Russian Federation: Controlled Foreign Companies ("CFC") legislation voted by the state duma
21 November 2014
Posted by: Author: Katerina A. Charalambous
Author: Katerina A. Charalambous (Eurofast Global)
A lot has taken place since the Russian President Vladimir Putin had called for the deoffshorization of the Russian economy in order to repatriate capital being channeled in offshore jurisdictions and to combat tax avoidance.
The Draft Law on Deoffshorization was initially made available for public discussion on the 18th of March 2014 and the floodgates had opened. Since then, extensive discussions between the business community and governmental bodies have taken place both in Russia and abroad as this new Law is expected to significantly affect foreign jurisdictions as well. After a prolonged emotional rollercoaster caused by the various revisions of the initial text, the Draft Law was submitted to the State Duma and it was adopted on the 18th of November 2014 in the second and third readings.
The Law establishes a mechanism for the taxation in Russia of incomes of CFCs, in the case where such companies do not distribute their incomes to the benefit of Russian controlling entities, controlling such companies. Thus, according to the Law adopted, the definition of a CFC refers to companies that are not tax residents of Russia and are controlled by individuals or legal entities that are Russian tax residents.
The "control" over the CFC shall be determined both by the ability of the controlling person to exert influence on the decisions of the CFC with regards to the distribution of its profits and by their level of participation in the authorized capital of the company, of more than 25%. Also, in the case where the overall share of Russian tax residents in the company is more that 50%, then the level of participation in the company in order to determine a controlling person shall be reduced to 10%. It is important to note that the transition period which was previously set from 2015 until the end of 2017 has now been reduced. As such, a level of participation of 50% shall apply for the purposes of determining a controlling person up to the end of the year 2016.
The Law also defines the foreign companies that shall fall outside the scope of the legislation and their profits will be exempt from taxation in Russia:
- Non-profit organizations that cannot distribute their profits to the shareholders;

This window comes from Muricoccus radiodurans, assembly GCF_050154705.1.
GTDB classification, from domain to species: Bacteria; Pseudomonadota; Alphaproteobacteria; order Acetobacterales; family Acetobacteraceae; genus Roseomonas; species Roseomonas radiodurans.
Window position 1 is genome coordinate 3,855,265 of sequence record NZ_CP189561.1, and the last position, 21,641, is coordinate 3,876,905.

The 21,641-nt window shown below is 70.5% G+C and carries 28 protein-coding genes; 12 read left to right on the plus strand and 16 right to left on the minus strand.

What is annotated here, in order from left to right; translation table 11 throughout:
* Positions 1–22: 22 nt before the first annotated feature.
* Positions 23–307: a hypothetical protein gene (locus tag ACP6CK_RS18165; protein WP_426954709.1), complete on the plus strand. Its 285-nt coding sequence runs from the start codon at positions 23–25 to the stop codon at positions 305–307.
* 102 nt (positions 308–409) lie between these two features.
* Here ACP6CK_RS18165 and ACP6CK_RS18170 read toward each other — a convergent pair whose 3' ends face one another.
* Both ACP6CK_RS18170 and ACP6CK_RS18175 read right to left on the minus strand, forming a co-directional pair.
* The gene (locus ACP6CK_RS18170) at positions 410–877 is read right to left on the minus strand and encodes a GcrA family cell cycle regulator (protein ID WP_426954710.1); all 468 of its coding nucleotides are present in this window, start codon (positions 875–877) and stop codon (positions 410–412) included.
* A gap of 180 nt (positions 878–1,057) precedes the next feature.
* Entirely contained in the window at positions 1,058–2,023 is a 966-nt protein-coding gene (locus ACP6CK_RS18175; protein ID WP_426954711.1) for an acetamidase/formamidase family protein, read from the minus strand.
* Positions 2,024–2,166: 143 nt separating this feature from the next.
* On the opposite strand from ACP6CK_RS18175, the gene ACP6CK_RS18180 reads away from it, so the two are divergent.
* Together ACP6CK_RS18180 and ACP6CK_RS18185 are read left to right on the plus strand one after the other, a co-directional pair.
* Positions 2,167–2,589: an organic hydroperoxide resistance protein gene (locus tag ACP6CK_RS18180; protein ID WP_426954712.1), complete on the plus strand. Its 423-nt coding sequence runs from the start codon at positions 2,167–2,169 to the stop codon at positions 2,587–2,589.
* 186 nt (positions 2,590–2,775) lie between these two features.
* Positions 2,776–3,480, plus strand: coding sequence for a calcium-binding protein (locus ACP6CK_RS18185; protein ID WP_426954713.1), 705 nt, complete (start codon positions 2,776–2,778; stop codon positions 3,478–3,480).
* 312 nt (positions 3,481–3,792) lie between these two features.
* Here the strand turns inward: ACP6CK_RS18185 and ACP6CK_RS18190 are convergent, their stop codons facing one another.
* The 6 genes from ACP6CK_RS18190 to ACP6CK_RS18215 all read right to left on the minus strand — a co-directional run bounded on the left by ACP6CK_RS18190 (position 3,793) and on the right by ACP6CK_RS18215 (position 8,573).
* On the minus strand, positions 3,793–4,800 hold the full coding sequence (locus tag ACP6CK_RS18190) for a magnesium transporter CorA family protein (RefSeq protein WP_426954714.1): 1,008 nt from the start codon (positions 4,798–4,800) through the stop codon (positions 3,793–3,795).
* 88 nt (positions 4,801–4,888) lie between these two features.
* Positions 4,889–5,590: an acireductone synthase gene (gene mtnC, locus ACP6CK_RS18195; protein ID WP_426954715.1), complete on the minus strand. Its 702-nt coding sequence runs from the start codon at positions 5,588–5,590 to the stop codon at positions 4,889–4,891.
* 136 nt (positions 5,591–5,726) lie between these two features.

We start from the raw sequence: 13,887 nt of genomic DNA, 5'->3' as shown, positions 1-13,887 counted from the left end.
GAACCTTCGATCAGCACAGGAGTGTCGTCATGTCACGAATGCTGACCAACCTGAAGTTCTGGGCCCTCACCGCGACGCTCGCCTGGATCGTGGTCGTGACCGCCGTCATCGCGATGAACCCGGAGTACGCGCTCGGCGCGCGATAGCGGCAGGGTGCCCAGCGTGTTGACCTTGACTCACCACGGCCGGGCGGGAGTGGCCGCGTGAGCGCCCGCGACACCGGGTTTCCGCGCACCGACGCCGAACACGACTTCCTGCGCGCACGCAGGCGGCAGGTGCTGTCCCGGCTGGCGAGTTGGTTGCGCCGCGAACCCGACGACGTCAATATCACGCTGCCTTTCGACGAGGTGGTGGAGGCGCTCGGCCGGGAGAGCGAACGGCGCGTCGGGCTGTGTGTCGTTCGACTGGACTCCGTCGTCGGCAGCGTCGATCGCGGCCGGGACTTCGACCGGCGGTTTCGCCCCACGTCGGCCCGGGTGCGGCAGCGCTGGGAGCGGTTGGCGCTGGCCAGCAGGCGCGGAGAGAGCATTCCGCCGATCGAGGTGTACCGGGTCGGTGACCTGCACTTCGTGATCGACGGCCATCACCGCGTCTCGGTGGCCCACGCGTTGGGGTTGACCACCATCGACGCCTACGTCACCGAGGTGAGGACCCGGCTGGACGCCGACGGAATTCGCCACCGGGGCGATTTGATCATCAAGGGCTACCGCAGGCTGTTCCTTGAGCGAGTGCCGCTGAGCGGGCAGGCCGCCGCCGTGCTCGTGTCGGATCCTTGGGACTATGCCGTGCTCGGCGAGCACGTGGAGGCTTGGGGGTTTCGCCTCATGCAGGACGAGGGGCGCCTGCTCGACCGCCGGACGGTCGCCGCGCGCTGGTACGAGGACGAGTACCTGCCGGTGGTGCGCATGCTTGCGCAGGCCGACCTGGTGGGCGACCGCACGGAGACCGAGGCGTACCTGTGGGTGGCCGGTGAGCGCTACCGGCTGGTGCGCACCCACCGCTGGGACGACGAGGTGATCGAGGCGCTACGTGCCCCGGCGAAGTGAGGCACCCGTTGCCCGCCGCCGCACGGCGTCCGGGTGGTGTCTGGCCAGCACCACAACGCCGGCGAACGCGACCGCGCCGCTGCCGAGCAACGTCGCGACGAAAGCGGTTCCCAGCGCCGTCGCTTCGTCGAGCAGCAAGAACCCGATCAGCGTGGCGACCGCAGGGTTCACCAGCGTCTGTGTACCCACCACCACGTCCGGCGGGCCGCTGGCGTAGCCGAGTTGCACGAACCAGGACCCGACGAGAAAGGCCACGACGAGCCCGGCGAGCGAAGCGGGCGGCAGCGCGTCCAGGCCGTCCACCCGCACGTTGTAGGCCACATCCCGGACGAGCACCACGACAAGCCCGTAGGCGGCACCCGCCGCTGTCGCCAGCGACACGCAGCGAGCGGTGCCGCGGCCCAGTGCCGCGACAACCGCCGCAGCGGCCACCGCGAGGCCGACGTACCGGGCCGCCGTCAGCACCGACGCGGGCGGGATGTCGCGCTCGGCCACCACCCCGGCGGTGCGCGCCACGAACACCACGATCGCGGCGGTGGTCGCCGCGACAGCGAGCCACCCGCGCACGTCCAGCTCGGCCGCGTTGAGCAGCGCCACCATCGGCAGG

- Companies from the Eurasian Economic Union;
- Banks and insurance institutions operating in States that have recently concluded International Tax Treaties and have agreed to exchange information with Russia;
- Companies located in States that have recently concluded International Tax Treaties and have agreed to exchange information with Russia and their effective tax rate is not less than 75% of the tax rate in Russia;
- Companies located in States that have recently concluded International Tax Treaties and have agreed to exchange information with Russia and at least 80% of their income arises from active operating activities;
- Issuers of certain traded bonds (i.e. Eurobonds) if the interest income of such bonds is not less than 90% of the issuer's total income;
- Foreign structures without a legal entity (under certain conditions) on the basis that the structure does not have the option to distribute profit as per its own law and its constituent documents;
- Foreign companies that are involved in certain industrial projects (i.e. under agreements with the foreign governments) resulting in income of not less than 90% of their total income;
The Draft Law was almost unanimously voted by the State Duma (439 votes, zero - against, and two - abstentions) without accepting the amendments proposed by the Government. Now the final word lies with the Federation of Council in Russia however it seems that the possibility for further amendments to the Law may still be in play as commented by the Russian Deputy Finance Minister Sergei Shatalov "I very much hope that we will be able to return in the spring to the CFC law, in order to correct it".
This article first appeared on mondaq.com.